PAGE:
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Mon 21st Jan 2019
Motivation for Running
Posted by: Editor
Posted on: Friday 28th January 2011

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Age Group Ironman athlete Lisa Picton is one on the "repeat offenders", who up to an including 2010, have completed every Ironman UK race. The 2010 event was also a pretty special event for Lisa, as she won her age group, having finished in a podium position the previous two years - qualifying for Kona in October last year.

With the weather still pretty cold and the night's dark, here Lisa outlines a few ideas and tips that help her keep motivated for running.

How many miles do you run in a typical training session?

I don't really have a typical run training session. I run 4-5 times per week and each run has it's own purpose, whether it be a 4-mile recovery run, a 7-mile tempo run or a 13+ mile endurance run.

How do you prevent boredom?

Lisa Picton on the run in KonaI love running and do not find it boring however I believe that here, it is variety that is key. These are some of the things I do to keep my running varied:

  • Vary the run route: I tend to favour some routes for doing timed runs but otherwise, I will mix the routes that I do.
  • Vary the terrain: off-road running is great for strength and proprioception but also I find that time flies by as you are so busy concentrating on your orientation and footing on uneven ground, not to mention running away from the farm cows, that before you know it you are home again!
  • Vary the structure within the session: I have a couple of runs a week with a very specific structure. I particularly enjoy a fartlek run whereby there are varied paced intervals throughout - this makes for an interesting training session.
  • Vary the people you run with: join a running club or else have running partners to suit the pace of run i.e. somebody who is slower than you will be great company for a recovery run and you may know other runners that will be able to stretch you on tempo runs.

How do you keep your mind focused on doing well?

It is important to have goals and these are very individual. I always have my target races to aim for and my sessions will be planned in preparation for these however you can also have session related goals. If you have short and long-term goals you want to achieve, it helps to focus your mind. I believe that goals should be reviewed and goal-setting should be an on-going process. Some people suffer from post-event ‘blues' but I think that continuously setting new goals to provide new focuses can help to avoid this.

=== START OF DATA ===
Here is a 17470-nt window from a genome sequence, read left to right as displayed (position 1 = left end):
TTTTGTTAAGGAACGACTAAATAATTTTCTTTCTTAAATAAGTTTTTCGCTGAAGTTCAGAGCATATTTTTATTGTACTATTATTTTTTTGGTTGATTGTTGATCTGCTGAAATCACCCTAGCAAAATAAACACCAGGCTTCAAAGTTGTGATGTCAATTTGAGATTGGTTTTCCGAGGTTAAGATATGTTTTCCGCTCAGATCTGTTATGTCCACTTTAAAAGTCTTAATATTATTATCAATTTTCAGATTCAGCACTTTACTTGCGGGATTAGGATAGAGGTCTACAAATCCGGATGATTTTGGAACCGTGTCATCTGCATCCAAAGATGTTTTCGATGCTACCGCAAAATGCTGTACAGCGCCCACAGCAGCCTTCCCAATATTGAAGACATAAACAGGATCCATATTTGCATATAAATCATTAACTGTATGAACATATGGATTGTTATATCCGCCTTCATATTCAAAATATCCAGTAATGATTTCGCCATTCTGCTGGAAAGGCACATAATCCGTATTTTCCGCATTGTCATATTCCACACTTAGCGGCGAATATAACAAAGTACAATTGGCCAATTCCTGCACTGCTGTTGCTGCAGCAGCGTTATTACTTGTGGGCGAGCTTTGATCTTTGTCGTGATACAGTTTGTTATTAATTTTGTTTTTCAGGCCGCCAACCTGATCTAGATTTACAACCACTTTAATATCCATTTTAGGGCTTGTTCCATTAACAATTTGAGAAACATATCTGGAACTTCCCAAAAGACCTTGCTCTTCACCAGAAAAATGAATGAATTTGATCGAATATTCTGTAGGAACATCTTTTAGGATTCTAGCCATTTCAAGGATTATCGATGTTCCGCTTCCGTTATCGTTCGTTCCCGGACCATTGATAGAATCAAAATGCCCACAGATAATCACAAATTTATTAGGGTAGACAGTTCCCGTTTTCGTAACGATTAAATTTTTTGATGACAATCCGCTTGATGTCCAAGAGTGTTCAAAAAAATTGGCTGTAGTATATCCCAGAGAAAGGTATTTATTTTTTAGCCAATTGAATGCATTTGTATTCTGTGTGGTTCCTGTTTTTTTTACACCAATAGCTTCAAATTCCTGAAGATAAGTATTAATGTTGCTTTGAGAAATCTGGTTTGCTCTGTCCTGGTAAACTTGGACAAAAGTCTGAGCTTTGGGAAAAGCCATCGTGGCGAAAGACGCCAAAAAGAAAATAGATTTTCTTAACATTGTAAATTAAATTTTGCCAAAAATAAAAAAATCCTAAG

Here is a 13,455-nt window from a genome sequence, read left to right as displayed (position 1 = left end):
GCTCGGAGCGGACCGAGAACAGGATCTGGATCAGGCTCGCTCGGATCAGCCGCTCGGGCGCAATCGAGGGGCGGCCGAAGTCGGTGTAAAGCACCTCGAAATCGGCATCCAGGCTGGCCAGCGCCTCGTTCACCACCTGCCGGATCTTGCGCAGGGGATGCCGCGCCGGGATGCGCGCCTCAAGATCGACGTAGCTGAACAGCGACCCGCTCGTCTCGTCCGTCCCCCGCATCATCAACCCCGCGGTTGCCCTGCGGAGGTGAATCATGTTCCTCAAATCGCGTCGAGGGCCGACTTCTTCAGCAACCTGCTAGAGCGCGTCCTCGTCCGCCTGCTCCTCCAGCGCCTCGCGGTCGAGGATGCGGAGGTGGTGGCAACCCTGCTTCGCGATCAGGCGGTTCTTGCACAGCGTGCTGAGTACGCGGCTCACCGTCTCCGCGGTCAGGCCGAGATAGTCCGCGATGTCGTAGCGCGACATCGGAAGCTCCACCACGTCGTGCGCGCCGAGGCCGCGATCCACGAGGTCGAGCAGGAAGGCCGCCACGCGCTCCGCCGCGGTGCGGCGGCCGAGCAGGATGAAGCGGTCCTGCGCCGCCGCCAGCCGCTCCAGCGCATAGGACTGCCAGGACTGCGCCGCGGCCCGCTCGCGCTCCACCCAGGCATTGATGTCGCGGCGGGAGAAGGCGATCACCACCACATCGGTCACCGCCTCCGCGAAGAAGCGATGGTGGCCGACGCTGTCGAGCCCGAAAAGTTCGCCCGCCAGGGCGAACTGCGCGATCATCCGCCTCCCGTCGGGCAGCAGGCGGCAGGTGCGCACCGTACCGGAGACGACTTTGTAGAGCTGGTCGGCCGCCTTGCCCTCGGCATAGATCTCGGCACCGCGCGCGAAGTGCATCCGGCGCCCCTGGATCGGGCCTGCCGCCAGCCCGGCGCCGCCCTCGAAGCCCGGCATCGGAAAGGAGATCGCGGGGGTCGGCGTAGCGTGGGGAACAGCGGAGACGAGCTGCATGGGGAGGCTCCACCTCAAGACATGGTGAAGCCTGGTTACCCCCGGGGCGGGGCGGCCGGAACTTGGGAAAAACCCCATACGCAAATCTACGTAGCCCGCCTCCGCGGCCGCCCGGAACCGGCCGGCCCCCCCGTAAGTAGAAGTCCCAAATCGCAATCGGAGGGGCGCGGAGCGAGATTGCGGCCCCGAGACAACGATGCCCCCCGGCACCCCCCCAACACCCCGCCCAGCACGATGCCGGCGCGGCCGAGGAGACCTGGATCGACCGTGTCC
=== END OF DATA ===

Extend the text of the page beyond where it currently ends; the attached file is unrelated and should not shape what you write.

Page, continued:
Related to this, it is very easy to become caught up in monitoring pace, time, heart rate, etc on every run and I think that sometimes it is really important to just go out and run for the simple enjoyment of running - just run how you feel, enjoy the surroundings, enjoy feeling alive...

Are you ever tempted to stop, and if so, what do you do?

Yes, everybody can have an off day but it is important to think about the reason why you want to stop: if it because you are not performing due to tiredness/ illness, then it is important to listen to your body and have a rest, there is no point pushing through this and running the risk of injury. If you want to stop because you are finding it too hard, then you are running too fast and need to ease back and find a more comfortable pace. If you want to stop during a session that is intentionally tough with high intensity intervals, don't stop! Push through it and think about how rewarded you'll feel at the end and how much stronger you'll become as a result of this type of session.

Lisa PictonWhat advice would you have for our readers who may find long runs boring?

If you are training for a long distance event but struggle with boredom on long runs then firstly, I would consider the route carefully. It needs to be a run route that inspires you with nice scenery and varied terrain (either sections of off-road or an undulating course) to keep it interesting. I will sometimes choose to do laps of a shorter course which not only helps with pacing but also provides the opportunity to re-fuel and hydrate on each lap, this breaks up the long run naturally. This can also be achieved by breaking the run up into smaller sections involving a warm up, a couple of 20 minute intervals at a set intensity with a 5 min recovery in between, and a cool down.

Some runners like to listen to music or like to run with other people to make the run more social.

If you still cannot overcome the boredom of longer runs then there is also a lot of benefit to be had in doing split runs i.e. a run in the morning and another in the evening to achieve the intended mileage.

How important is an exciting running route, e.g. good scenery, for motivation during long runs?

I think for a lot of runners, although not all, it is very important - as outlined above!

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